Earlier this year I had a plan, born of desperation, to expand the planting space available in the garden. In the process I hope to make the garden more attractive. The first stage was to change the line of the path, that was done a month or two back. The next stage was to create a new seating area. Actually this was a means to an end, the real next stage was to create some new borders, but I needed a credible reason to do so first. There are those in my house that don’t see “cos more plants, innit” as sufficient. Weird.

I wanted a circular patio as I thought that would look less formal. I initially planned to just buy a circular paving kit, but those are quite expensive. After a bit of research on the interweb I decided to just use regular house bricks and arrange in a suitable pattern.

I removed a circular patch of grass about 6′ across and levelled it out, which involved digging out quite a bit of sandy topsoil. As it turned out, I did not do a very good job of levelling.


I compacted the ground just using the head of the sledgehammer, then added an inch or two of concrete.


Once that was dry I experimented with a few different brick arrangements. Quickly realising that the bricks were too big to make a nice tight circle nearer the centre, I split some of the bricks into thirds. After some discussion, I settled on a design then got busy mixing up the mortar.


This is where I came a little unstuck. It became apparent that the base wasn’t as level as I thought which meant a lot of mucking about with different depths of mortar to achieve a more-or-less flat finish. A very hot afternoon later, I had finished setting the bricks in the desired pattern. It ended up pretty circular, and pretty level, a minor miracle considering I did it all by eye.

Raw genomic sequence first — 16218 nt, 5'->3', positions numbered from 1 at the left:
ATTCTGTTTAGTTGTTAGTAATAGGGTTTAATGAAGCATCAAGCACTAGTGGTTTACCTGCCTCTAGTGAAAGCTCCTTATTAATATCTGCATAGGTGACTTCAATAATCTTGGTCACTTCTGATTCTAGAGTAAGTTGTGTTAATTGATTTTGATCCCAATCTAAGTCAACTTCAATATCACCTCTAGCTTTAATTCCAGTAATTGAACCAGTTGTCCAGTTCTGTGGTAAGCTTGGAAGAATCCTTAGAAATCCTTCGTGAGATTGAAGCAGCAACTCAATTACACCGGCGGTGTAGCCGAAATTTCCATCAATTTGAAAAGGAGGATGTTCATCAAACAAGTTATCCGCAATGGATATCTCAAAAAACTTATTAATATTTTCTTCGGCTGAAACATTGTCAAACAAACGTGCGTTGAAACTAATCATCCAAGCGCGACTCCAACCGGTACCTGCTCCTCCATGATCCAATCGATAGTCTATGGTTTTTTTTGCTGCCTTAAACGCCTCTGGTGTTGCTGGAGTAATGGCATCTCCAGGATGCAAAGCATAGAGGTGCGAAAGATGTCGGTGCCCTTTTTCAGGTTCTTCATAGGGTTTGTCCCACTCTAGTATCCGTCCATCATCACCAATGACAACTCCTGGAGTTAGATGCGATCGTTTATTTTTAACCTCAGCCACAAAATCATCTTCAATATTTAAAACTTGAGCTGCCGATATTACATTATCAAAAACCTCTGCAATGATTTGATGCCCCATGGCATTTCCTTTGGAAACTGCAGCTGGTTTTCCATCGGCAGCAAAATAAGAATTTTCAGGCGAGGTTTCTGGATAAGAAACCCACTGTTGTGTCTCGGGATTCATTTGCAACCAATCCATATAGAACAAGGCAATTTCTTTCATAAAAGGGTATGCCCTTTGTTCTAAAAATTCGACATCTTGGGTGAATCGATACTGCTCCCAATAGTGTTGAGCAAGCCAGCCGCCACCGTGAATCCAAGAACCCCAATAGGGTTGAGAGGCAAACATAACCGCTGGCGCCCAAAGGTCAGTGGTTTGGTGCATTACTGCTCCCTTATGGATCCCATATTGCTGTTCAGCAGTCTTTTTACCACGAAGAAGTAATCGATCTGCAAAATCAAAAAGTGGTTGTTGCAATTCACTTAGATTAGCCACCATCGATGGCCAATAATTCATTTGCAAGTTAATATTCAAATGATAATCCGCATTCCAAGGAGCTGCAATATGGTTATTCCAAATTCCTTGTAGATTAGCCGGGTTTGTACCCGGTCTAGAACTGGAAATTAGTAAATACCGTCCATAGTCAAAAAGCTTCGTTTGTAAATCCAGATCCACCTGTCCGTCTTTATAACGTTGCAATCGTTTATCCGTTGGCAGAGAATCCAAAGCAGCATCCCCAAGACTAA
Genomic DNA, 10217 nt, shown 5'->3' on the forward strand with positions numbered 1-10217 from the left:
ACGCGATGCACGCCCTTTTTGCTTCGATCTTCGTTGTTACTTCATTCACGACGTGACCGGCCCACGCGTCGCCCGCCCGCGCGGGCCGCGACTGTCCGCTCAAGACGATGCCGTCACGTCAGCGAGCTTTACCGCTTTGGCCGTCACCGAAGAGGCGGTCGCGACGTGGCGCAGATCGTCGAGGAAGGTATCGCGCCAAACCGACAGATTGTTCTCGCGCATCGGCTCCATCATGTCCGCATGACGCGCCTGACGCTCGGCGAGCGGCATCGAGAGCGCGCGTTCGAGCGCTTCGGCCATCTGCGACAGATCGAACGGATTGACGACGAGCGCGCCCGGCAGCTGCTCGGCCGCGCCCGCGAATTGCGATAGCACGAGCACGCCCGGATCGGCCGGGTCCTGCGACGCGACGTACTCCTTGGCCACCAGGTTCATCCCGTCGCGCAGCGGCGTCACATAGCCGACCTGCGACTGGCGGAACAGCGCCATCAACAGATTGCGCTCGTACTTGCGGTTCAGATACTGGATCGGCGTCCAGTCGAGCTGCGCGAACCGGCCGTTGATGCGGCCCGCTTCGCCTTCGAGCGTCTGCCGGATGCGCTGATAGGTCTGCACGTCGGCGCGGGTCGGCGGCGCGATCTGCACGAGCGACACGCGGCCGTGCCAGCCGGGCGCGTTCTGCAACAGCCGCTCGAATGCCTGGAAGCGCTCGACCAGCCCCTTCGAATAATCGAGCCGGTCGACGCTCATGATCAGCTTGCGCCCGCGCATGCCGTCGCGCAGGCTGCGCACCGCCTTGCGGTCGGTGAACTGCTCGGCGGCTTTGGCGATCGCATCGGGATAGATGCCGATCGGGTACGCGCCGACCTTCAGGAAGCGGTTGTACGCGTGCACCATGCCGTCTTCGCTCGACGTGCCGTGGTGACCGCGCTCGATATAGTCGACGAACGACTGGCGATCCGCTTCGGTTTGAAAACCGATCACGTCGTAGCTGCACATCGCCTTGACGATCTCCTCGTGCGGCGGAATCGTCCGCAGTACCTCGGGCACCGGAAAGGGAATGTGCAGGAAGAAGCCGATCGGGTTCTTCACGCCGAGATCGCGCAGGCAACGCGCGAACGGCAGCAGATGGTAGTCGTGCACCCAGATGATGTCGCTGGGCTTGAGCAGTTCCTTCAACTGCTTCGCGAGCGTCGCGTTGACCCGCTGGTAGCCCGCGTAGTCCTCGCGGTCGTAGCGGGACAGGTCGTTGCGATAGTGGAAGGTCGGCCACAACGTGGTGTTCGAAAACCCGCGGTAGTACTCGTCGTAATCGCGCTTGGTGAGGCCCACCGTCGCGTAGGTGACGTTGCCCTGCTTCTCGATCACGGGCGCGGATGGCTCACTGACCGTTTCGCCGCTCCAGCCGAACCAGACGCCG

Next I made up a sandy mortar mix for the pointing which was simply brished into the gaps between the bricks.


The theory is that the moisture in the air is sufficient to set the mortar, but it has been so dry recently that I have taken to giving it an occasional spray with the hose. A couple of weeks later and it still doesn’t seem to have set completely hard – I’m beginning to wonder if I didn’t use enough cement in the mix. I’ll keep spraying and hope it’ll be ok. Worst case, I’ll have to re-do the pointing, annoying but not a big deal.


Now finally to the end-game, the digging of the new borders. I opted for a fairly organic curve, partly following the line of the new path. I removed the turf, stacking it out of the way, then mulching with good layer of home-made compost. As I was building this and tweeting nonsense about it, it became known as the Eye of Sauron. Blame a long flight and an umpteenth viewing of one of the LOTR movies.


I haven’t planted it out yet, that will come soon. To start with, it will be a motley collection of whatever plants I have left knocking about. I have several salvia, some hollyhocks, some dahlia, a few shrubs, some other bits and pieces. I can adjust as needed next spring when I enter my next growing frenzy. My intention is to surround the seating area with plants so that it feels like sitting in the border. I also need to buy a suitable bistro set, and I probably need a stepping stone from the path to the circle, a way across the border and through the planting.

So what next? I originally thought I might dig up the whole of the left side of the lawn, but that is possibly taking it too far. The next stage then will be to create some more planting space along the line of the path. I’m thinking some nice bright geraniums and possibly an arch with rose and clematis clambering up. That will have to wait till later in the year, I think.

I’ll be back in a couple of months with an update.